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  • Writer's pictureSara-Jane Armstrong, MA

Apsley House, Townhouse of the Dukes of Wellington (History)

What is Aspley House?

Apsley House is the former home of Arthur Wellesley, 1st Duke of Wellington and a leading military figure of 19th-century Britain

Apsley House

History of Aspley House

‘Number 1, London’. This is the city’s most prestigious postal address, home to one of its most celebrated sons. Arthur Wellesley, Duke of Wellington, lives on in collective memory as the hero of Waterloo. He is lionised for command of the Anglo-allied Army (the Seventh Coalition), which vanquished Napoleon Bonaparte and the First French Empire in 1815. His former home, Apsley House, has become a museum, a treasure trove of trinkets collected on his international expeditions. These include an elaborate Achillean shield, stolen French standards, a hoof preserved from his favourite horse, and a number of paintings from Flemish, Italian and Spanish masters.

Though a wildly popular military commander, he did not enjoy similar success in his term as Prime Minister of the United Kingdom. In a catastrophically unpopular ruling, Wellesley granted civil rights to Irish Catholics in Great Britain and Ireland. Born and raised in Dublin, Wellesley grew up in an Irish city, surrounded by both Protestants and Catholics. He fought alongside a multitude of Irish soldiers in the Peninsular and Napoleonic wars, many unwillingly conscripted into a remote fighting force perceived as foreign. His support of Irish Catholics, whether empathetic or out of fear of revolt, was the key to attaining voting rights, land rights and schooling for Catholics in Ireland.

His fellow parliamentarians didn’t share his compassion. The Earl of Winchilsea deemed his actions ‘an insidious design for the infringement of our liberties’, to which Wellesley promptly responded with the challenge of a duel. Winchilsea fired into the air, Wellesley missed his target, and thus the political dispute was settled with a bloodless gun fight at Battersea Fields.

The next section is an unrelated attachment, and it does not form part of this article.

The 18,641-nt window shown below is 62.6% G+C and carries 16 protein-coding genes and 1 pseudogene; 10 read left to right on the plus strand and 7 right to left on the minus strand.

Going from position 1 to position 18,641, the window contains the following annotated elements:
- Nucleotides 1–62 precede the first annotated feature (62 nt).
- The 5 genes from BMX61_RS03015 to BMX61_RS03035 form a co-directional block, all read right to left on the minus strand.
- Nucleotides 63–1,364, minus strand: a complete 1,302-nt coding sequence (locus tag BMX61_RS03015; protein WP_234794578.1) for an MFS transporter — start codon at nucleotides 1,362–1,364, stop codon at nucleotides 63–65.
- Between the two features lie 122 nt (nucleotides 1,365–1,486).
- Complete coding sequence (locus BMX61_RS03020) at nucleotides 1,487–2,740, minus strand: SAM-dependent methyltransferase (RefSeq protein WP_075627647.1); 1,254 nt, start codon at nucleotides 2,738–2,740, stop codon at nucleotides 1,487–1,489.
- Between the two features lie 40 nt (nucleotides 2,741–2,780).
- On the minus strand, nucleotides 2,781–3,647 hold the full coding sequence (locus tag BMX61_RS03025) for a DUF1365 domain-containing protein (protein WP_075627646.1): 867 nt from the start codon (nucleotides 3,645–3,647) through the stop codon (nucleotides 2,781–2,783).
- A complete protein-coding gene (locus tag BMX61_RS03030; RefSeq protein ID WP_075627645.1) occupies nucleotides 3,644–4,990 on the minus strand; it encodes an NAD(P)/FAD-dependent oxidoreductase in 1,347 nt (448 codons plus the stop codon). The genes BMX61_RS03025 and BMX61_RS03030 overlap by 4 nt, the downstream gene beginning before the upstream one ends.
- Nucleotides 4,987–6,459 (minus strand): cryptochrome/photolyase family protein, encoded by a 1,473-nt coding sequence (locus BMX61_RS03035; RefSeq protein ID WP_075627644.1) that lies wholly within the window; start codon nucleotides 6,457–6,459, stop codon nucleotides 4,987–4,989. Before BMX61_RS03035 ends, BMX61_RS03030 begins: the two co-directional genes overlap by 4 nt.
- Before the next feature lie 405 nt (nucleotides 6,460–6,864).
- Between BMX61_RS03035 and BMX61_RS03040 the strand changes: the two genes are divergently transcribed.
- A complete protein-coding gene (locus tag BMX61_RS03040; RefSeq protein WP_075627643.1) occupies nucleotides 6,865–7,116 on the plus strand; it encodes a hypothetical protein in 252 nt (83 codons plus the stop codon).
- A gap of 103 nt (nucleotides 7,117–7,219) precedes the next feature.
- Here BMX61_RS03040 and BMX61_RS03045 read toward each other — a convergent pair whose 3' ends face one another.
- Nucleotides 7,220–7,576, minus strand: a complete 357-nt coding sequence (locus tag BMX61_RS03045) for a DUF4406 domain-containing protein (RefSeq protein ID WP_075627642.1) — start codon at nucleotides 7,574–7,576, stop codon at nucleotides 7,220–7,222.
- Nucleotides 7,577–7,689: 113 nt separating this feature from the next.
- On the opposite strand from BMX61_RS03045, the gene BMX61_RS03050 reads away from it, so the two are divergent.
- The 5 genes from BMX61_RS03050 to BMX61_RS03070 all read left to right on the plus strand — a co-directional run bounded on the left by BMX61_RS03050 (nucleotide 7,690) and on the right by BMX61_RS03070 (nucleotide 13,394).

Rioters, angered in part by this extension of civil rights, arrived in the dead of night at the gates of Apsley House. Glass cascaded to the approaching streets as, illuminated by tall torch fires, the enraged crowd pressed forward. The newly established Metropolitan Police stood guard outside Apsley House, poised and armed, prepared for the onslaught. It didn’t last long: contemporary reporters described the police as having ‘laid unmercilessly’ upon the riotous throng. Many were seriously injured, but the house and its tenant remained largely unscathed. As windows were smashed and the safety of his family threatened, Wellesley was forced to construct iron shutters and railings around the building. This earned him his nickname, ‘The Iron Duke’.

Wellesley was ousted by a vote of no confidence in 1830. Unrest had grown into the ‘Swing Riots’, and increased in ferocity, as citizens protested under the banner of ‘Bread or Blood’. He remained an undisputed military hero, despite an ignoble exit from politics. Serving as Commander in Chief of the British Army until his death, he is still renowned as one of Britain’s greatest soldiers and strategists. Apsley House, preserved as a building of utmost historical significance, remains a testament to his accomplishments today.

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